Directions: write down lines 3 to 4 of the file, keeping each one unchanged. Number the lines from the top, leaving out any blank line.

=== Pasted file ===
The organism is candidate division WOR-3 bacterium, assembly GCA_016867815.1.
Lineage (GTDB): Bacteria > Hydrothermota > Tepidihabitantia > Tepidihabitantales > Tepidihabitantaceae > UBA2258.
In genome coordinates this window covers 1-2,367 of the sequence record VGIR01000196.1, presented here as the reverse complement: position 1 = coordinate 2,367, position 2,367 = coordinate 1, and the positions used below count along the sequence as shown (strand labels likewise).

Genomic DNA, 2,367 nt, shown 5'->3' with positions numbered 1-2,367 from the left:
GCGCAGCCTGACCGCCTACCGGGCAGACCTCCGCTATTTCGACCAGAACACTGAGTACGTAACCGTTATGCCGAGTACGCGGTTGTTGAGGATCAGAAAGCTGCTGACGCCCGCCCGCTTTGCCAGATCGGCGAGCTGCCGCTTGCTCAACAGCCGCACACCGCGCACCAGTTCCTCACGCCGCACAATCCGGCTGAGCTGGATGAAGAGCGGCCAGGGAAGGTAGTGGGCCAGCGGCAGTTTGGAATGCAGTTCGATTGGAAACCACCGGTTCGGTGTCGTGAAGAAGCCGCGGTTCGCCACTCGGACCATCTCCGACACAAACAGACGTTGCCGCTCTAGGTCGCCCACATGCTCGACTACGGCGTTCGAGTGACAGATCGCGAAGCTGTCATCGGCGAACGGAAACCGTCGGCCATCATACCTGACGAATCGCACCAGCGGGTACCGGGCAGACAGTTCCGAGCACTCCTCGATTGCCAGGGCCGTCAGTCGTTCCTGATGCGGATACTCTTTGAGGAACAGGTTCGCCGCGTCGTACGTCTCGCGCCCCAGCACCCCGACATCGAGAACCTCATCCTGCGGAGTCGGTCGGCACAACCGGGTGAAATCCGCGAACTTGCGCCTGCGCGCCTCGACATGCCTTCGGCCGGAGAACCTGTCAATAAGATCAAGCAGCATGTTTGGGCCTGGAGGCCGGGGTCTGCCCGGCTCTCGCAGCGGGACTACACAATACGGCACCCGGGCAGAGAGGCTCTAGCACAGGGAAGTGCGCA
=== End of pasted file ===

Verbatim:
In genome coordinates this window covers 1-2,367 of the sequence record VGIR01000196.1, presented here as the reverse complement: position 1 = coordinate 2,367, position 2,367 = coordinate 1, and the positions used below count along the sequence as shown (strand labels likewise).

Genomic DNA, 2,367 nt, shown 5'->3' with positions numbered 1-2,367 from the left: